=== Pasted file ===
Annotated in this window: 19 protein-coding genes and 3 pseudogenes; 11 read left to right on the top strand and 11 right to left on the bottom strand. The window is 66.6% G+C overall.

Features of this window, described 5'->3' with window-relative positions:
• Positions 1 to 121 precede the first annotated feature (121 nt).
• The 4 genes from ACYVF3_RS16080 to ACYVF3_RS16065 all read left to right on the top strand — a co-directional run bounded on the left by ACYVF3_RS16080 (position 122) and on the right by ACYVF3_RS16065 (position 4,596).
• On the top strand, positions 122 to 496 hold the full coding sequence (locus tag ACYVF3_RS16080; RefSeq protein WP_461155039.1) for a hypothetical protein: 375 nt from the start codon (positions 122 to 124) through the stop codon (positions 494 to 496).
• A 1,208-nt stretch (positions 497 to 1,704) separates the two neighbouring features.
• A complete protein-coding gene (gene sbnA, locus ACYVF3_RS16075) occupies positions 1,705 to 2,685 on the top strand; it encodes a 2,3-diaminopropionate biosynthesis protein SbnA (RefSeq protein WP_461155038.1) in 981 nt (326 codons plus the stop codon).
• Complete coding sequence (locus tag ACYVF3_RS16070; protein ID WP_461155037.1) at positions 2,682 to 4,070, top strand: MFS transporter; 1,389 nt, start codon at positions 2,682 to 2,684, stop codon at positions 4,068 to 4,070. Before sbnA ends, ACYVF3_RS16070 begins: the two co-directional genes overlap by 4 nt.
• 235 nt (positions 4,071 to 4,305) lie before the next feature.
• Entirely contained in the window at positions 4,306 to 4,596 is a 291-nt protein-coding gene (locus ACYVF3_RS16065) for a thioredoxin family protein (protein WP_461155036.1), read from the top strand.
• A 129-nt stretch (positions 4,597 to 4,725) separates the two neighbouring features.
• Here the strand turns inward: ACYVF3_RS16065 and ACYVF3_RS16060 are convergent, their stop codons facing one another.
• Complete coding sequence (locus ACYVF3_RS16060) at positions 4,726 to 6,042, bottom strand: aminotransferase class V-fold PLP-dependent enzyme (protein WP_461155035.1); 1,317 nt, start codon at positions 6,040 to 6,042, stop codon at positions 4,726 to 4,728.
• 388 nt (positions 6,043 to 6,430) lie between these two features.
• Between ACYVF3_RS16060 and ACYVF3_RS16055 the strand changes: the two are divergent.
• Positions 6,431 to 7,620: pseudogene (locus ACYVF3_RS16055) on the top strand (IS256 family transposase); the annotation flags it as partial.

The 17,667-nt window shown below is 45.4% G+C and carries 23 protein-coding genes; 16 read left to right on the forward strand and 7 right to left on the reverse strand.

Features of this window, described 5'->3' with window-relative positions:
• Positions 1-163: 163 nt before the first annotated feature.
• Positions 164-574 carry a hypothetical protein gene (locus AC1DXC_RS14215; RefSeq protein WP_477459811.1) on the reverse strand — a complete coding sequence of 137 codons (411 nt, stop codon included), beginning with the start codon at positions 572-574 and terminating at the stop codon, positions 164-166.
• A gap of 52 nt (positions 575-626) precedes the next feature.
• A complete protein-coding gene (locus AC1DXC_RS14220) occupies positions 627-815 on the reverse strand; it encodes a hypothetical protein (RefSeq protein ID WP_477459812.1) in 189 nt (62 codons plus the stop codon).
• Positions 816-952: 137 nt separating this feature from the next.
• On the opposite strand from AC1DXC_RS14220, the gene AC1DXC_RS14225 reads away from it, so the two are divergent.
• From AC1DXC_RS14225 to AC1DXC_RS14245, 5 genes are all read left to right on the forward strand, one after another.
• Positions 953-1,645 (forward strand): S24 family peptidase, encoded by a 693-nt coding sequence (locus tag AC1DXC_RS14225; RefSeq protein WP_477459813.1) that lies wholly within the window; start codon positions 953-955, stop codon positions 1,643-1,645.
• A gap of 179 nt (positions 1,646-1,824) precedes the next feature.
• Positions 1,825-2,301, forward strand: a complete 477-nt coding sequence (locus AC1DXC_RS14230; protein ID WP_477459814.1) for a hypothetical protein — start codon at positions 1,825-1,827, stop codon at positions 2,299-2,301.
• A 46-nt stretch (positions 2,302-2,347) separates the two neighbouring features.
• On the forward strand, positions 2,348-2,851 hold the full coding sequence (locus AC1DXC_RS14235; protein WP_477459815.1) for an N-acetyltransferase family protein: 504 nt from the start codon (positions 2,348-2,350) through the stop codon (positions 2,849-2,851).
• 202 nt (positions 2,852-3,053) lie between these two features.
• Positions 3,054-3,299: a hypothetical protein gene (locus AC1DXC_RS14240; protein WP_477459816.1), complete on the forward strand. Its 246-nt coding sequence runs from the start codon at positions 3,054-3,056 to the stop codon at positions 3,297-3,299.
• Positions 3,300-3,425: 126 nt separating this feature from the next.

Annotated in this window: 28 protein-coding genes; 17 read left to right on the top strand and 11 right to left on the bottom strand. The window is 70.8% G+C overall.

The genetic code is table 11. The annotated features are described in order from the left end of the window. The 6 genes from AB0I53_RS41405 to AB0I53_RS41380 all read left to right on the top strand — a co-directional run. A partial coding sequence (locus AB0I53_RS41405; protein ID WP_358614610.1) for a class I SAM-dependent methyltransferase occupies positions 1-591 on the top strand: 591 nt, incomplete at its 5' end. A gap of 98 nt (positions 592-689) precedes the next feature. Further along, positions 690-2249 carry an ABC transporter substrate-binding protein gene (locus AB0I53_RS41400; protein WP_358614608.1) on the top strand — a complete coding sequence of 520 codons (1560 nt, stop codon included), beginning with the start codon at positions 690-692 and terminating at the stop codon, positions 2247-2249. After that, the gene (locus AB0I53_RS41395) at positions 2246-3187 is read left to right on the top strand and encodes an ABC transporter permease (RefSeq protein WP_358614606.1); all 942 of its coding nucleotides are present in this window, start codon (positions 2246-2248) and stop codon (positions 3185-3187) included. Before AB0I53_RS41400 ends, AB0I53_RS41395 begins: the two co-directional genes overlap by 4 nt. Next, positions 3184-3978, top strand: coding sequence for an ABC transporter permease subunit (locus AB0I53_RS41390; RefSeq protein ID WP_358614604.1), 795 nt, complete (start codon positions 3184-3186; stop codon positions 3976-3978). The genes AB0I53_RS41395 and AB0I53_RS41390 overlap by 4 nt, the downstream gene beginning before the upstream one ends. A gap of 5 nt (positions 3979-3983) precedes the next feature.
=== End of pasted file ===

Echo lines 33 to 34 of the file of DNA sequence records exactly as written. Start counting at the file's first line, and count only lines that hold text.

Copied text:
• Positions 3,300-3,425: 126 nt separating this feature from the next.

Annotated in this window: 28 protein-coding genes; 17 read left to right on the top strand and 11 right to left on the bottom strand. The window is 70.8% G+C overall.